What shall we reward points for? There are a lot of activities of people do in the application that are either considered good in general, or are indicators that the user is doing something useful. These are activities like:

  • Logging in to the application
  • Creating a new element within the application
  • Editing an element with an application
  • Participating in a discussion thread

The primary benefit of points is to encourage individuals to use the application, and the use of different point values for different activities influences their choices as to where they spend their time.

Encouraging Collaboration

But in addition to encouraging use, I have two other ultimate goals in gamifying Accept360: 1) encouraging and promoting collaboration between users and 2) promoting quality work, by pointing out and featuring excellent examples of the work products of the application – which means requirements, product plans, value propositions, and all the other types of elements that can be created within the application.

We’ll combine points with the mechanism of badges as the approach to achieving those two goals. To encourage collaboration, I can reward users who initiate collaboration, using a set of “collaborator” badges. And I can reward users who provide expertise with a set of “expert” badges. I want to encourage users who need help to ask for it, and more importantly, to know who to ask.

So for each of the activities, we’ll specify one or more badge series to which the activity contributes. For example, if you participate in a conversation about a feature, you are working on your Collaborator badge. If you create a new requirement, you are working on your Author badge. If someone votes up something you wrote, you’ll be working on a Expert badge. If someone marks one of your items as an example, you’re working on a higher level Expert badge (perhaps the “Master” badge).

This also requires adding a few more activities that are directly related to collaboration and becoming an expert:

  • Voting up an item (gives points to both the voter and the author of the item)
  • Nominating an item as an exemplar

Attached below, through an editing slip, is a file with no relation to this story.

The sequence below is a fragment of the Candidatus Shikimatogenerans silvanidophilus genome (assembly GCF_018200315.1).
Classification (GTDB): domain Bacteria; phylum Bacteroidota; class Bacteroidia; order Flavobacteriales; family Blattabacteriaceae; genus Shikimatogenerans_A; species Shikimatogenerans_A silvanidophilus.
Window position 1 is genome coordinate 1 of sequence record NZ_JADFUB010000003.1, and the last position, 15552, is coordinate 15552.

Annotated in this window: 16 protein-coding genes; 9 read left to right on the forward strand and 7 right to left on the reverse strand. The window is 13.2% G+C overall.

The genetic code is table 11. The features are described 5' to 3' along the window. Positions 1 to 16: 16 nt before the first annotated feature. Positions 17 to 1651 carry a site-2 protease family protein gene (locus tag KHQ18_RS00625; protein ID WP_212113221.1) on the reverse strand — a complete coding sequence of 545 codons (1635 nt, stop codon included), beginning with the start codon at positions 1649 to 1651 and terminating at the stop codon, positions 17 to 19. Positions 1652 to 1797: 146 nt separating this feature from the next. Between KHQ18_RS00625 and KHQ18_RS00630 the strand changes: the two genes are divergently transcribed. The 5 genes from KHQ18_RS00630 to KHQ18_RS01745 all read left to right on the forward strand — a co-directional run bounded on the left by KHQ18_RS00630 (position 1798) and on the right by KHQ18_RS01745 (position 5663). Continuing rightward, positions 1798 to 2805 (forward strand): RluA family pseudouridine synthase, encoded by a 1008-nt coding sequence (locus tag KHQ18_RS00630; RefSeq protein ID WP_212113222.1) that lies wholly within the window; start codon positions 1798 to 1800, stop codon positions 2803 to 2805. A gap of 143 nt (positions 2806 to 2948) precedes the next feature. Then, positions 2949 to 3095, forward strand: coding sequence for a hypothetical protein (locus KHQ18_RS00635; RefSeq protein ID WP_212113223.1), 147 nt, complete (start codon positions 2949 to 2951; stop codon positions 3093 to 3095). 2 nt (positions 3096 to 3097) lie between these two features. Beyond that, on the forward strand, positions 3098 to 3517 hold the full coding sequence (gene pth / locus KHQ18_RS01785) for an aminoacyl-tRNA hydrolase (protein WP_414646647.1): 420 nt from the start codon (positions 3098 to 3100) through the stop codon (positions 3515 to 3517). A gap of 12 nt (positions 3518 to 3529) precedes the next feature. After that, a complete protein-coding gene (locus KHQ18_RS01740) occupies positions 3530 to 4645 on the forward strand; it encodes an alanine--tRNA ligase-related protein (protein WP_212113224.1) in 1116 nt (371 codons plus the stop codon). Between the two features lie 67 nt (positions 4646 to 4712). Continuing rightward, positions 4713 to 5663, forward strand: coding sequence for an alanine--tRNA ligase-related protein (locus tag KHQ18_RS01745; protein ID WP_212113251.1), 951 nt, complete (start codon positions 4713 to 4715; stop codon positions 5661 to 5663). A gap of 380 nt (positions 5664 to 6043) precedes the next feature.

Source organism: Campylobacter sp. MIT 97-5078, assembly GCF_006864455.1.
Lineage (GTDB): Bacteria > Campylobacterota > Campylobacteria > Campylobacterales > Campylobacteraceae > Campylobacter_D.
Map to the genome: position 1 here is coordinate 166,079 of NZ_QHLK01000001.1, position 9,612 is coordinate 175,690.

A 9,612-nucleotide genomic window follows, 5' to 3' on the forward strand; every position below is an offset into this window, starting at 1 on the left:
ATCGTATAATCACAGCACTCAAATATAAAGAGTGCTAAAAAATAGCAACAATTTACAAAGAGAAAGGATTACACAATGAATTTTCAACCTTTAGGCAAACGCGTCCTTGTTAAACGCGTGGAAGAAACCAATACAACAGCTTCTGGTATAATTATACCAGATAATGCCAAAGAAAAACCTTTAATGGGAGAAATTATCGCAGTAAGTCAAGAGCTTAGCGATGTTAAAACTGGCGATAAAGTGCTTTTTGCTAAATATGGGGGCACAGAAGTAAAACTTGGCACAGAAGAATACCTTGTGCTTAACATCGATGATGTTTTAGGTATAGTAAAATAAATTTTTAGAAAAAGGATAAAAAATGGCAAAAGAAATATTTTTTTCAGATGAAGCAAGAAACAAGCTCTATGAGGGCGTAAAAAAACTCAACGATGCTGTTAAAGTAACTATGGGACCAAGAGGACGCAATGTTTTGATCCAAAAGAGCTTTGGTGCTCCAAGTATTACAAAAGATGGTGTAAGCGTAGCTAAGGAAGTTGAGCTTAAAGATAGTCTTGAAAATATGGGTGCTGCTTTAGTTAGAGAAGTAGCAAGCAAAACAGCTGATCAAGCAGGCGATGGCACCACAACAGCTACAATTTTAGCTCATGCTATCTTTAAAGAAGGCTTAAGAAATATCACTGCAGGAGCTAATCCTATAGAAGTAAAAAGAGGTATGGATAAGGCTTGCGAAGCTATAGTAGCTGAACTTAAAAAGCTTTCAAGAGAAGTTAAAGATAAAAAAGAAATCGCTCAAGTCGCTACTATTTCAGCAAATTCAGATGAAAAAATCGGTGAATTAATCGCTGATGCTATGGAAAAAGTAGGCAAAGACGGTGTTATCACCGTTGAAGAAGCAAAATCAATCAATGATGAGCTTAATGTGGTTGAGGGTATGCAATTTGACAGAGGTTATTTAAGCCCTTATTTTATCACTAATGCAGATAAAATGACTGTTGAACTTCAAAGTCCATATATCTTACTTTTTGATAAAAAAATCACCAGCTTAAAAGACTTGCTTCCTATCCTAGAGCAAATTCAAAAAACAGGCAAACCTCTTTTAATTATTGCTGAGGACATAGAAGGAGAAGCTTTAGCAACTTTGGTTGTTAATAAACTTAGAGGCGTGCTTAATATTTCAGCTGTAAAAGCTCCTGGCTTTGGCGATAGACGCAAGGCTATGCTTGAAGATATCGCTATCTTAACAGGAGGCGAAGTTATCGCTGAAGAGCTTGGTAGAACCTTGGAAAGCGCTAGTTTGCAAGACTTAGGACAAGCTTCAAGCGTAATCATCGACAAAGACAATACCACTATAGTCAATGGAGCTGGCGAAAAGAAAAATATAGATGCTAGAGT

The Story So Far

So, summarizing what we have so far. We have a points system in which the following activities are rewarded:

  • Logging in to the application
  • Creating a new element within the application
  • Editing an element with an application
  • Participating in a discussion thread
  • Voting up an item (gives points to both the voter and the author of the item)
  • Nominating an item as an exemplar

And then we also have a set of badges or recognitions that you work toward as you do the desired activities, including the following series:

  • Collaborator
  • Author
  • Expert/Master
  • Resource

That’s all we have space for in this post. There’s obviously one key piece of data missing so far, which is how many points do each of these activities get you? And we also need to explore how you build up enough points in the badge categories to get the badges. I’ll cover those in the next post in detail.

After that, we’ll need to come up with a few UI approaches for displaying all this new data – the points and badges, as well as leaderboards, at minimum.  Then we’ll playtest these settings to see if they have the desired impact. We’ll take up that discussion in future posts, and start talking about more advanced ways in which to increase engagement, which are more than just “slapping points” onto existing activities.

For one thing, we’re going to talk about turning certain activities into actual mini-games or puzzles. For example, one of the things that people doing product management should do is create what’s called a “value proposition” about their product or release. But this often doesn’t happen, and this is because value propositions are somewhat difficult to write, even though there is a canonical form, and they are extremely valuable when creating marketing materials around the product, or indeed, in deciding what features to add to the product and which ones to defer or drop.

So, a mini-game around the creation of value propositions will give users a fun and engaging way to do a task that they normally prefer to skip, despite its value. And by gamifying that task, users may even end up with higher quality results than they would have without gamified tool support.

As always, please let me know what you think in the comments, and feel free to sign up for my email list so you can get new blog posts in your email.


14
Jun 12

Gamifying Enterprise Apps – Fun or Engaging? (Part 1)

Yesterday I read The Future of Enterprise Software Will be Fun and Productive by Michael Wu, Principal Scientist at Lithium and a gamification guru. He focused on “adoption” as the key metric to improve in his example of CRM, his example of an enterprise app (understandably so, since Lithium’s primary product is a social CRM application). And the key question he asked was how can we use game mechanics to make social CRM more fun, and therefore achieve better adoption?